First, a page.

A Classroom Management Strategy Elementary Art Teachers Can’t Live Without
Today I am absolutely thrilled to welcome Michael Linsin with a guest post today. Michael is the author of the book Dream Class: How To Transform Any Group Of Students Into The Class You’ve Always Wanted, an award-winning book released in June of 2009. He is also the mastermind behind the website and blog Smart Classroom Management. As an author who I respect a great deal, and even revamped my Classroom Management Plan based upon some of his ideas, I am excited to share with you an EXCLUSIVE post that Michael wrote just for AOE viewers regarding management in the art room. Enjoy!
dA Classroom Management Strategy Elementary Art Teachers Can’t Live Without
by Michael Linsin
I feel your pain.
Having been a PE teacher for eight years, I know all to well the feeling of being at the mercy of classroom teachers.
The greatest challenge for art, music, and PE teachers and others who see their students less than an hour a week is overcoming the bad habits and misbehaviors learned—or tolerated—in regular education classrooms.
When I first became a PE teacher after many years in the classroom, I was surprised to discover that much of what had worked for me before, when I saw my students every day, didn’t work any longer.
If classroom management was less than effective in the regular classroom, I’d spend most of the hour with my students trying in vane to instill basic listening and attending skills and dealing with startling levels of disrespect.
And then a week later I’d find myself doing it all over again—wasting another class period on behavior and then sugarcoating how the class went when speaking afterward with the classroom teacher. “Oh, your students were fine. No major problems.”
So I went on an Indiana Jones-like quest to discover the simplest strategies that did work, that did influence students in such a way that they behaved for me, even as they were hellions in their own classrooms.
I’d like to share with you one of those strategies, which I’ve found to be among the most effective.
Despite what regular education teachers may tell you in polite staff-room conversation, if you pit them in friendly competition against their grade level colleagues, their pride and desire to win will come roaring out.
You can use this to your advantage by grading each class period on a scale of zero to four, based on how well they behave and follow your directions. You’ll then compile the points earned every week until a winning class is announced and a nominal award is delivered.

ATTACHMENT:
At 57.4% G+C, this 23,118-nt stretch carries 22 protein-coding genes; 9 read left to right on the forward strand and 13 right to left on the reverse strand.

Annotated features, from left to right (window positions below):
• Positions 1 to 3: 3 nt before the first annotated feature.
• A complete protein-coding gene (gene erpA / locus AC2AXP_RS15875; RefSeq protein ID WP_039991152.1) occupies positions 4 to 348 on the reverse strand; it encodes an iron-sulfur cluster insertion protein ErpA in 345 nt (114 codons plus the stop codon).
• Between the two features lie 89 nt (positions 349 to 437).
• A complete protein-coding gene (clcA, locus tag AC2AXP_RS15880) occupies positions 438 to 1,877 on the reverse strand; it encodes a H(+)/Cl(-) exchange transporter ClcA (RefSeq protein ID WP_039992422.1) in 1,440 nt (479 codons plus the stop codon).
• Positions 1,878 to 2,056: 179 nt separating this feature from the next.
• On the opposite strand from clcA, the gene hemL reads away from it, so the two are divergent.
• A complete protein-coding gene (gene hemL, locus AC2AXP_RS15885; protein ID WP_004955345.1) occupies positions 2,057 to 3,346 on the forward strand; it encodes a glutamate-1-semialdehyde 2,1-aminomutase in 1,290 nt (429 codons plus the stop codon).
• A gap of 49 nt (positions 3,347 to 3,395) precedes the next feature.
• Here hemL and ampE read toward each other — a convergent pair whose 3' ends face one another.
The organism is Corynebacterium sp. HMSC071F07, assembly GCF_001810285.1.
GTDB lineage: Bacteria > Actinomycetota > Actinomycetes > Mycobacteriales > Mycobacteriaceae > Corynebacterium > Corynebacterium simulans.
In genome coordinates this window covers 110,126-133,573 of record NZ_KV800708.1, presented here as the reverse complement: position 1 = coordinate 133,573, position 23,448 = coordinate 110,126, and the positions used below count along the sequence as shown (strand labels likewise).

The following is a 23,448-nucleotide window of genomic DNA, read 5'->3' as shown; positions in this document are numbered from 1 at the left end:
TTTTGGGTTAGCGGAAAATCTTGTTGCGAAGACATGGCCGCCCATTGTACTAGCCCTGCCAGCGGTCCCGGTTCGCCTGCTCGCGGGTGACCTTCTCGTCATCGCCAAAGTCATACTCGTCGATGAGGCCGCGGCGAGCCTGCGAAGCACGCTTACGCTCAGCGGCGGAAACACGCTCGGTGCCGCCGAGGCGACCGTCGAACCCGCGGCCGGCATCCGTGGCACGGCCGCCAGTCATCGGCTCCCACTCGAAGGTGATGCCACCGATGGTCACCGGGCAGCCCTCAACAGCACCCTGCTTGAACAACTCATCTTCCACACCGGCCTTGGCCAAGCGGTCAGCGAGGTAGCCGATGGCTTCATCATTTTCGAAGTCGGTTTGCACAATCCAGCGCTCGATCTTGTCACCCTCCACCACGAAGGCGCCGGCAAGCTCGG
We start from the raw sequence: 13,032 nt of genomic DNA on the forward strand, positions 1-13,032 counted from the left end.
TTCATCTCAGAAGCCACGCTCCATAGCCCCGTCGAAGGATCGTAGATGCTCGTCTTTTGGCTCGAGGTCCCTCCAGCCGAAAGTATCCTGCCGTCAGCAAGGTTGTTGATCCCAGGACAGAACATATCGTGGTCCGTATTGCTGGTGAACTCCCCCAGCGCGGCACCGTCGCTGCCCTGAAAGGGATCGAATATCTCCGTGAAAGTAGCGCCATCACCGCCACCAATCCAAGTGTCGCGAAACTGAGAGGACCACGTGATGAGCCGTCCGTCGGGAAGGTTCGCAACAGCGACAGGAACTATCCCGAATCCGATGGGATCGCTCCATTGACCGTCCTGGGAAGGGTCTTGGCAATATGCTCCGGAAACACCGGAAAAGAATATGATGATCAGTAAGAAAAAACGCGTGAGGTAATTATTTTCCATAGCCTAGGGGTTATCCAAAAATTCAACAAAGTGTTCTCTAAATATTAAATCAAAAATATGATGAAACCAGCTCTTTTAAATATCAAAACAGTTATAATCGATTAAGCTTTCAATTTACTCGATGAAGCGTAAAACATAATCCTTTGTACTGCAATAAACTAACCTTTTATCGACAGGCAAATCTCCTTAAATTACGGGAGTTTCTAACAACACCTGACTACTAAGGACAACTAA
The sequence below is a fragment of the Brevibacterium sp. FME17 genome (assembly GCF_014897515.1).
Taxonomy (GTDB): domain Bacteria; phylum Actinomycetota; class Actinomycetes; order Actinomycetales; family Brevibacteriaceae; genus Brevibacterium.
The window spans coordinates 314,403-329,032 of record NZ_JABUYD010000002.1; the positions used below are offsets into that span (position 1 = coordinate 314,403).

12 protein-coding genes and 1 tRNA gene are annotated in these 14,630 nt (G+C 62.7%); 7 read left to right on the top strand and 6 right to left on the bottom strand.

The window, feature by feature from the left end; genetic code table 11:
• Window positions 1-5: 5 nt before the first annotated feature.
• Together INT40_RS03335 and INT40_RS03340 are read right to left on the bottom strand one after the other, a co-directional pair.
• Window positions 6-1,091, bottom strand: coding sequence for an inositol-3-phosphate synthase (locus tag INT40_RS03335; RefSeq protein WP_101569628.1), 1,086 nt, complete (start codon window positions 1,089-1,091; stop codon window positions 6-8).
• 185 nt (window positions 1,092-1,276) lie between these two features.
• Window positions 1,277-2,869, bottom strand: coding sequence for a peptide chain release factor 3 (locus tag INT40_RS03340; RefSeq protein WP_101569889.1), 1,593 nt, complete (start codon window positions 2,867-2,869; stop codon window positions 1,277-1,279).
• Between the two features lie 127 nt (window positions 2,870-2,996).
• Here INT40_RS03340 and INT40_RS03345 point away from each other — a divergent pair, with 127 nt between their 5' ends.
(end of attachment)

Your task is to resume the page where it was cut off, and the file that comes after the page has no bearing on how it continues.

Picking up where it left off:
By using just this one strategy, the resulting change in behavior can be immediate and drastic.
Here’s how it works.
Create a point system based on the four whole-class behaviors that are most essential to effectively teaching your class.
For example, you might assign one point for walking into class and sitting down quietly, one point for listening to your directions, one point for following your directions, and one point for lining up quietly to leave the classroom.
After each class period, as your students are leaving your classroom, simply let them and their teacher know how many points they earned that day.
The first class to earn the most points beyond 30—or whatever number you choose—wins the title of the best art class in their grade level. You can award a simple trophy if you wish or a poster they can display on their classroom door.
When the competition is over, start again from zero the very next week. This gives the classes that didn’t win a chance to earn the award themselves. It also ensures that the contest continues for the entire school year.
It’s a good idea to create a bulletin board that lists, by grade level, each class you accommodate during the week and how many points they’ve earned so far. The students, as well as the teachers, are then able to track their progress and that of their competition.
In a small but powerful—and visual—way, the point system holds classroom teachers accountable for how prepared their students are when they show up to your art class. And even if they won’t admit it, they’ll love the competition and enjoy needling their grade-level counterparts.
As for the students, it forces them to be accountable and answerable to each other and to their classroom teacher. And because it gives classroom teachers something their students can rally around, it has the potential to help build community and improve behavior in their own classrooms.
And as for you… it gives you the window you need, the opportunity you crave, to teach and instill in your students a love and appreciation of art.
It’s important to note that the point system is meant to improve whole-class behavior and is not a strategy for difficult students or specific incidents of misbehavior. You still need a classroom management plan in order to hold individual students accountable.
Your points, therefore, should only reflect how the class did as a whole. Never fail to award a point based on the behavior of only one or two students.
The beauty of using competition to motivate your students to behave is that, unlike other incentives, it doesn’t weaken over time. You see, it isn’t the award itself students and teachers care about.
It’s bragging rights. It’s being regarded as the best that motivates them to show up at your door ready to learn…
Which means you can depend on the point system strategy working for you as long as you need it.